Structures of Thought


curated by Walter Seidl

25.10.2018 - 08.12.2018

Syntagma, 1983
Original:16mm film, video, color, sound, 17 min, 3 sec
from the compilation: METANOIA

Courtesy: Kontakt. The Art Collection of Erste Group and ERSTE Foundation

VALIE EXPORT, one of Austria’s most important conceptual and multi-media artists, very early on recycled images and sequences from her own production into new works, an artistic strategy that questions the traditional idea of the image’s authenticity. She investigates the body as a membrane between society and identity, a membrane which is simultaneously image and sign and where the female body is inscribed into the structures of society. Her 1984 film Syntagma alludes to a fixed gaze that someone exchanges with himself/herself as if he/she were two people – eyes staring at oneself and the unyielding gaze of the camera, focusing on the intertwining structures of the body and its surrounding architecture and at the same time gauges the psychic realities behind. While psychoanalytic treatment had become general practice all over the USA in the 1960s, it received limited attention in Western Europe at that time. Here, with the exception of the medical field, it was primarily the artistic field that reacted to forms of social and mental deviance, in part also in account of the continual exchange occurring between the artists of both continents.

In Austria, VALIE EXPORT was the first artist to explore mental formations, primarily in the context of the female psyche, and her actions and films also received attention in the American art scene. Syntagmaprovides an overview of the key elements of EXPORT’s early work: in a literal, grammatical sense it links a contiguous chain of elements from EXPORT’s artistic production with the problems of a gender-specific sociality. In Syntagma, EXPORT focuses on the disjunction in the female psyche between the women’s own body and its masculinely dominated environment, whereby she draws inspiration from the British psychiatrist R.D. Laing, who dealt with the problems of schizophrenia in his 1960 book The Divided Selfwhile speaking out for the social acceptance of the phenomenon known in everyday language as “madness.” EXPORT underpins the visual schism of the body from its environment with the statement: “The body clearly takes the position between me and the world; on the one hand, the body is the center of my world, on the other, it is an object in the world of the Others.”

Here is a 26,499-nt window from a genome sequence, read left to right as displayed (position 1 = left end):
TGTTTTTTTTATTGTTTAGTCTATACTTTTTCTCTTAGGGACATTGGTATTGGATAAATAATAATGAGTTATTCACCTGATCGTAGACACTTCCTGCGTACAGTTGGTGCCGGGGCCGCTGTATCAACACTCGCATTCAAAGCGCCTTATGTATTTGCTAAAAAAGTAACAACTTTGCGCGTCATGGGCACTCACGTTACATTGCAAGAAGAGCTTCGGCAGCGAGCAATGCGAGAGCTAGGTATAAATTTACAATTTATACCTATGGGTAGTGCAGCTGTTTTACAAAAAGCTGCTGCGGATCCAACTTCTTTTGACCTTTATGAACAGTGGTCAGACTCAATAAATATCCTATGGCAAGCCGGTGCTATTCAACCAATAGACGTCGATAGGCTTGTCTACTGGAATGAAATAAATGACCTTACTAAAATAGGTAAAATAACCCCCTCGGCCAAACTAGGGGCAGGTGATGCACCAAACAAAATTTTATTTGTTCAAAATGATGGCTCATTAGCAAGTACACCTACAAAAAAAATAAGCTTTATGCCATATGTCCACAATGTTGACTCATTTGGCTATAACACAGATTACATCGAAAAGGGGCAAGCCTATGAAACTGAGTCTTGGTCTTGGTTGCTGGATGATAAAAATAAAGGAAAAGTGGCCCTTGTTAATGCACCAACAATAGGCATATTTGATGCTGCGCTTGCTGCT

In EXPORT’s work from the very beginning it has been of central importance that the female body no longer represents an object of (male) desire, but that it ought to be perceived in society as a subject with fully equal rights. The psychical disjunction that repeatedly appears in Syntagmathrough the photographic superimposition of body parts should not be understood as a reference to schizophrenia, but to the social inequities of the 1970s, which here, represents the source of neurotic, psychotic, and depressive actions, which were considered a barrier to be overcome in terms of both gender and society. This is a particular point at which to address parallels between art and psychiatry, both of which attempt to combat those social restrictions which have the effect of limiting personalities and the position of the self. The narrowness that results from (not exclusively sexual) patterns of social dependency drives artistically active protagonists to create free ideological space for themselves or to expand the standardized societal space. The fact that such expansion of the social space often entails pressing forward into socially pathological terrain automatically puts artists in the position of the ex-centric, literally moving out from the center—or not necessarily paying due respect to the social and political center of power with reference to which societal reality is defined.